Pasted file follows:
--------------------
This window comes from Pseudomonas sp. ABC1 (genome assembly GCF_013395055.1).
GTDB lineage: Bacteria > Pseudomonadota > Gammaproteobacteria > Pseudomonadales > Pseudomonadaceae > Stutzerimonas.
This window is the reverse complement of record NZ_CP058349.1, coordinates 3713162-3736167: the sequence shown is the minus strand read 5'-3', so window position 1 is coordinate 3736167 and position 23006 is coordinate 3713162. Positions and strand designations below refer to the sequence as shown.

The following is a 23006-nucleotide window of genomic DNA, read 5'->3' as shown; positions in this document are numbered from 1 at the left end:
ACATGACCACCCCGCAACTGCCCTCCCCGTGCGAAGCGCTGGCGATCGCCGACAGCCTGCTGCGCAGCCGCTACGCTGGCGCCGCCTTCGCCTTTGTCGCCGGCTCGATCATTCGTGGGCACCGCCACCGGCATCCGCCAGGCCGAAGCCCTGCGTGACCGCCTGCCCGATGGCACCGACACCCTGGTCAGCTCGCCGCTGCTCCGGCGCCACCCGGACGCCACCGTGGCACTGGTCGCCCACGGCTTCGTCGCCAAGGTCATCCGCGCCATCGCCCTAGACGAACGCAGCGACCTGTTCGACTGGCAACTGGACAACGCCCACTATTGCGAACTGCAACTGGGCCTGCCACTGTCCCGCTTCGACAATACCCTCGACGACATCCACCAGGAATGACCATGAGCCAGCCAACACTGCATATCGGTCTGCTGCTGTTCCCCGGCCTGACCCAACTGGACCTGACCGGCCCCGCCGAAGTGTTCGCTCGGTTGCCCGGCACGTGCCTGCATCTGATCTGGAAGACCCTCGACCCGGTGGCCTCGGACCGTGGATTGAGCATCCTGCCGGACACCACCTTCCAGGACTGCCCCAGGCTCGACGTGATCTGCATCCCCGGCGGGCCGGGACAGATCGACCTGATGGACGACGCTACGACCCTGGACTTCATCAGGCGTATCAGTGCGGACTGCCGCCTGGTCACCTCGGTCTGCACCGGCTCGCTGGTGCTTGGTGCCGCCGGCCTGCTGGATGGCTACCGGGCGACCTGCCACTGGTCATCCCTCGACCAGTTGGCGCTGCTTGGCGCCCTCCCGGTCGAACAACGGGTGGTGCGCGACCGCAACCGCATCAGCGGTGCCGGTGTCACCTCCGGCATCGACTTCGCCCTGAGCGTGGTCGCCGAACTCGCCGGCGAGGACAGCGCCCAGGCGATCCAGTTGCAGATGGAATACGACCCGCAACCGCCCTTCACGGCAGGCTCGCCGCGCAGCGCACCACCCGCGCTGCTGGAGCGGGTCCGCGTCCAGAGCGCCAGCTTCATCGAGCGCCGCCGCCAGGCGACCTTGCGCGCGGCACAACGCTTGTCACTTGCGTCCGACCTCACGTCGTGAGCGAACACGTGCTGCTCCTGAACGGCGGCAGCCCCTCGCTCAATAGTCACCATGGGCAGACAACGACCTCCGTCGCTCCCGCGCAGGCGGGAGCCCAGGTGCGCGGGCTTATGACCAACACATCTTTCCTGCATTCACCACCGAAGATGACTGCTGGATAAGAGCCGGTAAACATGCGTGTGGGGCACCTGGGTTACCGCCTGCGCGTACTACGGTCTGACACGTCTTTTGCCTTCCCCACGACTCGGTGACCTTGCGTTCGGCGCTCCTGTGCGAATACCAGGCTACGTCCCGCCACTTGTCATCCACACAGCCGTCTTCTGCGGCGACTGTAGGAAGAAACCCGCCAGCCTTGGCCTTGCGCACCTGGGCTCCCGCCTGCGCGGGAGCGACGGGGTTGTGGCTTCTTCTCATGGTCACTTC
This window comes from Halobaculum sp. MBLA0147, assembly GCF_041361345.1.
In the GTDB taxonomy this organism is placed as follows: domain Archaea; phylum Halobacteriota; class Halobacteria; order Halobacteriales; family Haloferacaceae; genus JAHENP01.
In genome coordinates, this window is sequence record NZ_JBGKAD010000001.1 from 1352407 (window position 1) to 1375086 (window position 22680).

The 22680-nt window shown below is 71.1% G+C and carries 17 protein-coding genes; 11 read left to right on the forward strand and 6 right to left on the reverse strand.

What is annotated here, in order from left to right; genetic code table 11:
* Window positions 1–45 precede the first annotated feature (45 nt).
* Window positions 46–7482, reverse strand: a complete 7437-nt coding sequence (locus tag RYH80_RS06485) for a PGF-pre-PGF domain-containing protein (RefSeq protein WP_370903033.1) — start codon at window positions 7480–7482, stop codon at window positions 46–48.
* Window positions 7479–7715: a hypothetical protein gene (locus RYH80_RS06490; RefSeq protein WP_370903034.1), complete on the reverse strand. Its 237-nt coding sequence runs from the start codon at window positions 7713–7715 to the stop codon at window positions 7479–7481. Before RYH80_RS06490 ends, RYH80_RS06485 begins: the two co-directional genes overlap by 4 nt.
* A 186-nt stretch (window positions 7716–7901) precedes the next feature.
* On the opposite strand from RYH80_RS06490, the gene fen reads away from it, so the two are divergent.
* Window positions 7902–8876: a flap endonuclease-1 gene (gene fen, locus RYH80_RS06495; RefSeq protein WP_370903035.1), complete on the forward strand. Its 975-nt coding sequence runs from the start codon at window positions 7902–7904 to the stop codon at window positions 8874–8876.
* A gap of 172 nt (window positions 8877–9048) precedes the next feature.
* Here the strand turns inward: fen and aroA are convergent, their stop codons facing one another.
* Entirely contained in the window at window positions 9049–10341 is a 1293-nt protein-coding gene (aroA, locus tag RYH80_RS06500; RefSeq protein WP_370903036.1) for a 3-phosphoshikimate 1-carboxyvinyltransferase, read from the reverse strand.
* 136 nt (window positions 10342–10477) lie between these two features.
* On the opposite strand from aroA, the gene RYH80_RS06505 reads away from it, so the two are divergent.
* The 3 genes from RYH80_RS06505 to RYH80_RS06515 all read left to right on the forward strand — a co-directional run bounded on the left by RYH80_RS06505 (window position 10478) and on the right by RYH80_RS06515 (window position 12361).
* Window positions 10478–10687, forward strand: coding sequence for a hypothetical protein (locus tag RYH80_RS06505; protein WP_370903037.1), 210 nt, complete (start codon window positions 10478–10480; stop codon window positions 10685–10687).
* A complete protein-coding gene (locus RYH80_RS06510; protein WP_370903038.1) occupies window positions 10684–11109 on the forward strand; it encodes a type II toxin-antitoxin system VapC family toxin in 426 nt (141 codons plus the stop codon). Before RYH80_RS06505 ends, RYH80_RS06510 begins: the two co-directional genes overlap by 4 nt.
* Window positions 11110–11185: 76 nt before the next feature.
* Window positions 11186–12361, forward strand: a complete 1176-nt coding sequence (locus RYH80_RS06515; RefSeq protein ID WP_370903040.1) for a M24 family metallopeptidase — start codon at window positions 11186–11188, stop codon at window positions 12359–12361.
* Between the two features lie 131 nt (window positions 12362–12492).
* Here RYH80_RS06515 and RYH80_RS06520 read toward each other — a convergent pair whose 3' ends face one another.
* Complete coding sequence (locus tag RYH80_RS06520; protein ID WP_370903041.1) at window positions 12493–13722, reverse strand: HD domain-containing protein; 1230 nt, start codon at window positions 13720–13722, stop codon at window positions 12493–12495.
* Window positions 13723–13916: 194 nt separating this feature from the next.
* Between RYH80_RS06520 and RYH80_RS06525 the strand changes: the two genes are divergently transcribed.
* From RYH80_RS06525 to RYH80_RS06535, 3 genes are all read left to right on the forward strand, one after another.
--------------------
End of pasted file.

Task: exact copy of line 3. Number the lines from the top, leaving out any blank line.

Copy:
This window is the reverse complement of record NZ_CP058349.1, coordinates 3713162-3736167: the sequence shown is the minus strand read 5'-3', so window position 1 is coordinate 3736167 and position 23006 is coordinate 3713162. Positions and strand designations below refer to the sequence as shown.